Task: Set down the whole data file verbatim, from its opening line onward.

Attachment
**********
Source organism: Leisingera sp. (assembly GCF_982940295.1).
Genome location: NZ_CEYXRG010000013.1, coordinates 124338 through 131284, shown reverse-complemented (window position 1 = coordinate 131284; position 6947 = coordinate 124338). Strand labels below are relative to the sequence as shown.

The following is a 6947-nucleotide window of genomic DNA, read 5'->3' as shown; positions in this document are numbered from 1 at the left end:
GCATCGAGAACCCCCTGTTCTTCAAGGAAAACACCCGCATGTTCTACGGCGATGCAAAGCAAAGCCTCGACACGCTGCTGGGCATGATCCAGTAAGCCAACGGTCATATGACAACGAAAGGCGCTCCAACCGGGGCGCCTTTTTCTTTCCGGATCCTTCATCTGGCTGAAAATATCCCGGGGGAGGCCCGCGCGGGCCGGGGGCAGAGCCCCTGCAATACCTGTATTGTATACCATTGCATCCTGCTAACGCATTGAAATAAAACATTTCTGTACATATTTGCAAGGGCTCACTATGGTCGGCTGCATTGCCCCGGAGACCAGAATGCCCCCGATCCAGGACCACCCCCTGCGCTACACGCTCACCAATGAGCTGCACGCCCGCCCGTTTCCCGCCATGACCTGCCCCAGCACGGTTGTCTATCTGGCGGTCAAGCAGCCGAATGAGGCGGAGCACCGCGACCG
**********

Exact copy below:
Source organism: Leisingera sp. (assembly GCF_982940295.1).
Genome location: NZ_CEYXRG010000013.1, coordinates 124338 through 131284, shown reverse-complemented (window position 1 = coordinate 131284; position 6947 = coordinate 124338). Strand labels below are relative to the sequence as shown.

The following is a 6947-nucleotide window of genomic DNA, read 5'->3' as shown; positions in this document are numbered from 1 at the left end:
GCATCGAGAACCCCCTGTTCTTCAAGGAAAACACCCGCATGTTCTACGGCGATGCAAAGCAAAGCCTCGACACGCTGCTGGGCATGATCCAGTAAGCCAACGGTCATATGACAACGAAAGGCGCTCCAACCGGGGCGCCTTTTTCTTTCCGGATCCTTCATCTGGCTGAAAATATCCCGGGGGAGGCCCGCGCGGGCCGGGGGCAGAGCCCCTGCAATACCTGTATTGTATACCATTGCATCCTGCTAACGCATTGAAATAAAACATTTCTGTACATATTTGCAAGGGCTCACTATGGTCGGCTGCATTGCCCCGGAGACCAGAATGCCCCCGATCCAGGACCACCCCCTGCGCTACACGCTCACCAATGAGCTGCACGCCCGCCCGTTTCCCGCCATGACCTGCCCCAGCACGGTTGTCTATCTGGCGGTCAAGCAGCCGAATGAGGCGGAGCACCGCGACCG